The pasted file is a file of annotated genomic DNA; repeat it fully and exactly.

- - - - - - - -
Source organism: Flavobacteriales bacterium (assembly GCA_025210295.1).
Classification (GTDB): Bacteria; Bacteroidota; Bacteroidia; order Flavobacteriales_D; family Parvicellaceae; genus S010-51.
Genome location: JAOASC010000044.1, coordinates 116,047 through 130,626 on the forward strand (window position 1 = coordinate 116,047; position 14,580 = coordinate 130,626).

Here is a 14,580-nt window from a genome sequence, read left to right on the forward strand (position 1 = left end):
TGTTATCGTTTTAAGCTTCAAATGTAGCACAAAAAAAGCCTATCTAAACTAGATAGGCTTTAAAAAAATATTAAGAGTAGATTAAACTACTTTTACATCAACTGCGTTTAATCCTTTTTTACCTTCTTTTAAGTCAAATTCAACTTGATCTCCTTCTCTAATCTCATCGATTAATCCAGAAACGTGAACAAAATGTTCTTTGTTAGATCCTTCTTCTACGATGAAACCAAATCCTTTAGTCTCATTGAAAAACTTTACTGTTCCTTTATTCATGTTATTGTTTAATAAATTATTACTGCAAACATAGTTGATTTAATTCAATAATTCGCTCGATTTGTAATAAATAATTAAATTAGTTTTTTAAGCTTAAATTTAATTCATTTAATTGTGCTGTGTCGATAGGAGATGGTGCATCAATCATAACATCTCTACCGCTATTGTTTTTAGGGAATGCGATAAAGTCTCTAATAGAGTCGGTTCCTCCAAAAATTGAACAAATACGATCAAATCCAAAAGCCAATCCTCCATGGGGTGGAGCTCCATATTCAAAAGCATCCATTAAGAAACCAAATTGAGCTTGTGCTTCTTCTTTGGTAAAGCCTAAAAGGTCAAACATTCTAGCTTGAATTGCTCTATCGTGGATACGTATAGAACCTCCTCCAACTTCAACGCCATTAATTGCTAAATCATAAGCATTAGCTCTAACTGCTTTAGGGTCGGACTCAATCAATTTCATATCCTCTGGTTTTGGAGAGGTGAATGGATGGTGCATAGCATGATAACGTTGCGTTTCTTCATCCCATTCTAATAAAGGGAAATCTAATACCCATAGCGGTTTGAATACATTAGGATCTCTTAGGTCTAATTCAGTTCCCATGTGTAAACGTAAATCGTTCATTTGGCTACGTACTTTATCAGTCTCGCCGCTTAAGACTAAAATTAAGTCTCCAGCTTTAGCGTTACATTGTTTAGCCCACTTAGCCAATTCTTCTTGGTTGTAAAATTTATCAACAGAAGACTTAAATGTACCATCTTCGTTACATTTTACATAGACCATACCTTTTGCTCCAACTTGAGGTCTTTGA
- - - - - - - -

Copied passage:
Source organism: Flavobacteriales bacterium (assembly GCA_025210295.1).
Classification (GTDB): Bacteria; Bacteroidota; Bacteroidia; order Flavobacteriales_D; family Parvicellaceae; genus S010-51.
Genome location: JAOASC010000044.1, coordinates 116,047 through 130,626 on the forward strand (window position 1 = coordinate 116,047; position 14,580 = coordinate 130,626).

Here is a 14,580-nt window from a genome sequence, read left to right on the forward strand (position 1 = left end):
TGTTATCGTTTTAAGCTTCAAATGTAGCACAAAAAAAGCCTATCTAAACTAGATAGGCTTTAAAAAAATATTAAGAGTAGATTAAACTACTTTTACATCAACTGCGTTTAATCCTTTTTTACCTTCTTTTAAGTCAAATTCAACTTGATCTCCTTCTCTAATCTCATCGATTAATCCAGAAACGTGAACAAAATGTTCTTTGTTAGATCCTTCTTCTACGATGAAACCAAATCCTTTAGTCTCATTGAAAAACTTTACTGTTCCTTTATTCATGTTATTGTTTAATAAATTATTACTGCAAACATAGTTGATTTAATTCAATAATTCGCTCGATTTGTAATAAATAATTAAATTAGTTTTTTAAGCTTAAATTTAATTCATTTAATTGTGCTGTGTCGATAGGAGATGGTGCATCAATCATAACATCTCTACCGCTATTGTTTTTAGGGAATGCGATAAAGTCTCTAATAGAGTCGGTTCCTCCAAAAATTGAACAAATACGATCAAATCCAAAAGCCAATCCTCCATGGGGTGGAGCTCCATATTCAAAAGCATCCATTAAGAAACCAAATTGAGCTTGTGCTTCTTCTTTGGTAAAGCCTAAAAGGTCAAACATTCTAGCTTGAATTGCTCTATCGTGGATACGTATAGAACCTCCTCCAACTTCAACGCCATTAATTGCTAAATCATAAGCATTAGCTCTAACTGCTTTAGGGTCGGACTCAATCAATTTCATATCCTCTGGTTTTGGAGAGGTGAATGGATGGTGCATAGCATGATAACGTTGCGTTTCTTCATCCCATTCTAATAAAGGGAAATCTAATACCCATAGCGGTTTGAATACATTAGGATCTCTTAGGTCTAATTCAGTTCCCATGTGTAAACGTAAATCGTTCATTTGGCTACGTACTTTATCAGTCTCGCCGCTTAAGACTAAAATTAAGTCTCCAGCTTTAGCGTTACATTGTTTAGCCCACTTAGCCAATTCTTCTTGGTTGTAAAATTTATCAACAGAAGACTTAAATGTACCATCTTCGTTACATTTTACATAGACCATACCTTTTGCTCCAACTTGAGGTCTTTGA